As corporate pride marketing proliferates, LGBTQ entrepreneurs are carving out a niche
Entrepreneurship is a critical facet of LGBTQ economic success, said Curtis Lipscomb, executive director of the LGBT nonprofit Detroit.
LGBTQ Americans, and especially those who are black, trans, or other people of color, are particularly vulnerable to economic instability. The pandemic, unsurprisingly, has not helped. More LGBT Americans say they or someone in their home has lost a job during the pandemic than non-LGBT people: 56% vs. 44%, in March Kaiser Family Foundation Report find. Employment can be difficult, between discrimination in hiring practices and difficulties encountered in the workplace.
“So it’s important for me to highlight people who are talented and can do things, so we’re very interested in making sure these people have an economic opportunity to thrive,” Lipscomb said.
A question for many when it comes to pride trading is: where do the dollars go?
A local example is the Detroit-based Shinola company, which last week announced a special pride watch for $ 450, and the company sells 1,969 of them (that number corresponds to the year of the Stonewall uprising). Thus, the luxury goods maker will make $ 886,050 from these sales and plans to donate the equivalent of about 13% of these profits, or $ 120,000, to the non-profit organizations SAGE Metro Detroit and Ruth Ellis Center, according to a press release.
“The Detrola Pride watch and the partnership with Shinola will not only have an incredible impact on the hundreds of young people served by Ruth Ellis Center each year, but it honors the legacy of (namesake and lesbian activist) Ruth Ellis, who has lived through each year day with pride, ”said Mark Erwin, director of development and advancement for the Ruth Ellis Center.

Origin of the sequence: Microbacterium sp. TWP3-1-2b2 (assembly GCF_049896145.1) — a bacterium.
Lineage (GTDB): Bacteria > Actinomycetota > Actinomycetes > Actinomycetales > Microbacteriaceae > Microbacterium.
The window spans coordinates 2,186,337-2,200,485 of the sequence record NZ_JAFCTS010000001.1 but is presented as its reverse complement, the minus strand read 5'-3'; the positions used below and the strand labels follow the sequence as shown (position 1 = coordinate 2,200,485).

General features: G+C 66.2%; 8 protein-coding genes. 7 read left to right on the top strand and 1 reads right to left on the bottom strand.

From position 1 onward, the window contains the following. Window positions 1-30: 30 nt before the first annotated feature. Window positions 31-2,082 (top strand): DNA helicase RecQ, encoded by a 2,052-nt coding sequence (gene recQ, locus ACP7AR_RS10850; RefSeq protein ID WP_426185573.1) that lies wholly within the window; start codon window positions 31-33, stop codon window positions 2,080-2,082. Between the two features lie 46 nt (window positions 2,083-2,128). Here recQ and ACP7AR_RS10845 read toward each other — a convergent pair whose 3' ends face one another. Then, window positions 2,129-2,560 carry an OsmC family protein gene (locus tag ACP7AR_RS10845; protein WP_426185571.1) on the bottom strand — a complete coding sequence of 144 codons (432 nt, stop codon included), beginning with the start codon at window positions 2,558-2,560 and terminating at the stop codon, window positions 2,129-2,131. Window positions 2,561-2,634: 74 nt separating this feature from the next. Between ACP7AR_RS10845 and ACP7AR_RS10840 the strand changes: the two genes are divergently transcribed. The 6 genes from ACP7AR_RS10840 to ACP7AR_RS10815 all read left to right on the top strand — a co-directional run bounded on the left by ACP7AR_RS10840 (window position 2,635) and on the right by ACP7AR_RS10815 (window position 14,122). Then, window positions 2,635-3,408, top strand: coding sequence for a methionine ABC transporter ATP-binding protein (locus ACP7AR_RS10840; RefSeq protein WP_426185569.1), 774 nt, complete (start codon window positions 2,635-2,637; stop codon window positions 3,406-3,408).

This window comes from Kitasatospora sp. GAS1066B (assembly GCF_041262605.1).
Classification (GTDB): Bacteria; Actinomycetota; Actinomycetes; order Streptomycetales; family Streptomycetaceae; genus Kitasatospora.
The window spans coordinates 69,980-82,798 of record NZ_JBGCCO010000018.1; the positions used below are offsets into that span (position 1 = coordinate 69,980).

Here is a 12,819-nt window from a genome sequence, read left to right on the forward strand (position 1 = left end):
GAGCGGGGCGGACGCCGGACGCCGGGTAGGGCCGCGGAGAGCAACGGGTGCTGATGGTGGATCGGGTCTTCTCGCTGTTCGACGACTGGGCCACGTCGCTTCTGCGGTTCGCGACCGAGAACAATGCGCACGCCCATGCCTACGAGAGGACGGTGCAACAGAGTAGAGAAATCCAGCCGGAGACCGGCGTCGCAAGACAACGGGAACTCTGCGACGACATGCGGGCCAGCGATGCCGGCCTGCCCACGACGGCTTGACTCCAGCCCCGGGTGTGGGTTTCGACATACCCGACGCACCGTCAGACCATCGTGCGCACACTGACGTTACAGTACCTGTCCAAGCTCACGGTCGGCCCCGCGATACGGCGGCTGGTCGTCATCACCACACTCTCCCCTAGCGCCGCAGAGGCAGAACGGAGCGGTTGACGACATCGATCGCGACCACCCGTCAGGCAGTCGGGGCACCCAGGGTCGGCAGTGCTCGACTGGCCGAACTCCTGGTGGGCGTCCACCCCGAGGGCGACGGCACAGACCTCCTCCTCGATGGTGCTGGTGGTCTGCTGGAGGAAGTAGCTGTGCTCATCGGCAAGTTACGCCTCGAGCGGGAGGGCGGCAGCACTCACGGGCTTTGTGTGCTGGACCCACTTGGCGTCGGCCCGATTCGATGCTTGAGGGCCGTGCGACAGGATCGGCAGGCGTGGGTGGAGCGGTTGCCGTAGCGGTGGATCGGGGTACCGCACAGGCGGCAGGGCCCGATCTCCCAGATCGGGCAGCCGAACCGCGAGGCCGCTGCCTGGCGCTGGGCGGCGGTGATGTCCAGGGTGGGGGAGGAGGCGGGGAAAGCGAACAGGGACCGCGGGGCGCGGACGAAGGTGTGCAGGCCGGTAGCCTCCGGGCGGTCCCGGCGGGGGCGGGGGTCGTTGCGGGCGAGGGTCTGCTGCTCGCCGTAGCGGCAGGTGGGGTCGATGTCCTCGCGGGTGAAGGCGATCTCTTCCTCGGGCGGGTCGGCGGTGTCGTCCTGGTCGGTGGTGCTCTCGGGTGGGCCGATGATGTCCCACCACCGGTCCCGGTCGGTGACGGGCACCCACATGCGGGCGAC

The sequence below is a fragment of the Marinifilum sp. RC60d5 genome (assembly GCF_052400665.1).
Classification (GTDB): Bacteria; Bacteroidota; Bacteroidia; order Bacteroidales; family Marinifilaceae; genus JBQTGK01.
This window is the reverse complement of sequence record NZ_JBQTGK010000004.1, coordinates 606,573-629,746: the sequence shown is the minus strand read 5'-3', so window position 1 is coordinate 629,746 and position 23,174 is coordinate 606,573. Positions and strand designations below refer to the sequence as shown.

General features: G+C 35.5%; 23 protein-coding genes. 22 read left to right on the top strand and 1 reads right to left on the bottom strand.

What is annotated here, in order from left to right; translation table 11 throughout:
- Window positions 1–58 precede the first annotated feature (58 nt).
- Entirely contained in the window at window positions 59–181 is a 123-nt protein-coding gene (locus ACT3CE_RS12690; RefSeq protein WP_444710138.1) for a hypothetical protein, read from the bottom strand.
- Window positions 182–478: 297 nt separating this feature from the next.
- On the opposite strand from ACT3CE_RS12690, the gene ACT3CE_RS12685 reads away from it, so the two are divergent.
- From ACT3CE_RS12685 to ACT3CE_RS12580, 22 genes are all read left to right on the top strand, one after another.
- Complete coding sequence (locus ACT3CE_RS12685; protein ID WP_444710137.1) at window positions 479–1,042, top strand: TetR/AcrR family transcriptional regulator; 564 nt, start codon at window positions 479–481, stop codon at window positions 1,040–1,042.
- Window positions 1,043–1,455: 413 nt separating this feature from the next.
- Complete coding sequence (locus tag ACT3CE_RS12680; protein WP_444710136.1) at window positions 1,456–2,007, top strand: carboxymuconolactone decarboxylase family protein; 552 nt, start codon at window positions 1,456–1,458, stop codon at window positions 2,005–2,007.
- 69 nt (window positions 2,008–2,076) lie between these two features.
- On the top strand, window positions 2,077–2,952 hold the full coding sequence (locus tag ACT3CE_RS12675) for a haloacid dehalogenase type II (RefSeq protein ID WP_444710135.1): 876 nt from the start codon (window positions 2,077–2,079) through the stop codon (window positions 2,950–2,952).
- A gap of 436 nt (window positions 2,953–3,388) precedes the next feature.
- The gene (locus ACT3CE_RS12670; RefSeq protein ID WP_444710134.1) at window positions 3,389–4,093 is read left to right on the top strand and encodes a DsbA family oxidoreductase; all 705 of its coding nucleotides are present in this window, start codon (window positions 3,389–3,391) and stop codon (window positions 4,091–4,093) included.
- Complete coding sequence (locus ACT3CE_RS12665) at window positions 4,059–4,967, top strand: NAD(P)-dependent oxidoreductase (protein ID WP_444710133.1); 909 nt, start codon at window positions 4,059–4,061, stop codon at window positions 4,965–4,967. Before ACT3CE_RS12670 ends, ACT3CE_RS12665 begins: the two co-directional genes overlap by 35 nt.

Kate Spade, a designer brand with three retail outlets in the Detroit subway, released a limited-edition selection and donates 20% of the proceeds to the suicide prevention nonprofit The Trevor Project. Other brands launch products on the theme of pride and then join forces separately with avocados.
“If these big box retailers are going to have a pride line, which I completely buy into, where does the profit go? The visual aspect is excellent, but where is the humanitarian aspect? Where’s the fairness? Heard asked. “Are they going to an LGBT nonprofit organization to fill in the gaps where government policy ends? Are you going to donate it to an LGBT homeless shelter?”
Retailers can also redirect dollars to the community by using LGBTQ-owned businesses as suppliers, Heard said.
Corporate pride activists and critics, such as those in a Washington Post opinion piece in 2019 “Pride for sale“, also underline other considerations such as the way companies treat their LGBTQ employees.
While some companies make substantial contributions, Richter pointed out, the entrepreneur also sees sole proprietorships giving back. They described it as frustrating to see praise for a large company giving what Richter considers a smaller ratio of their profits to how that company benefits.
Richter’s store has grown through word of mouth, events and social media. They sell online through a website and Etsy, and at fairs. They are best known for their hats, including snapbacks with colored edges displaying various identities: blue, pink, and white for transgender pride, for example.
Richter doesn’t think shopping at a big box store is “automatically bad.” They heard from kids whose parents won’t let them shop online, for example, or they don’t have a credit card, or the mall is more convenient.
“It’s very complicated and I don’t think (companies selling pride merchandise) can or should be stopped… but I just think I am aware of and consume little queer designers when and where we can,” they said. declared. “If possible, hold big companies accountable and push them a bit.”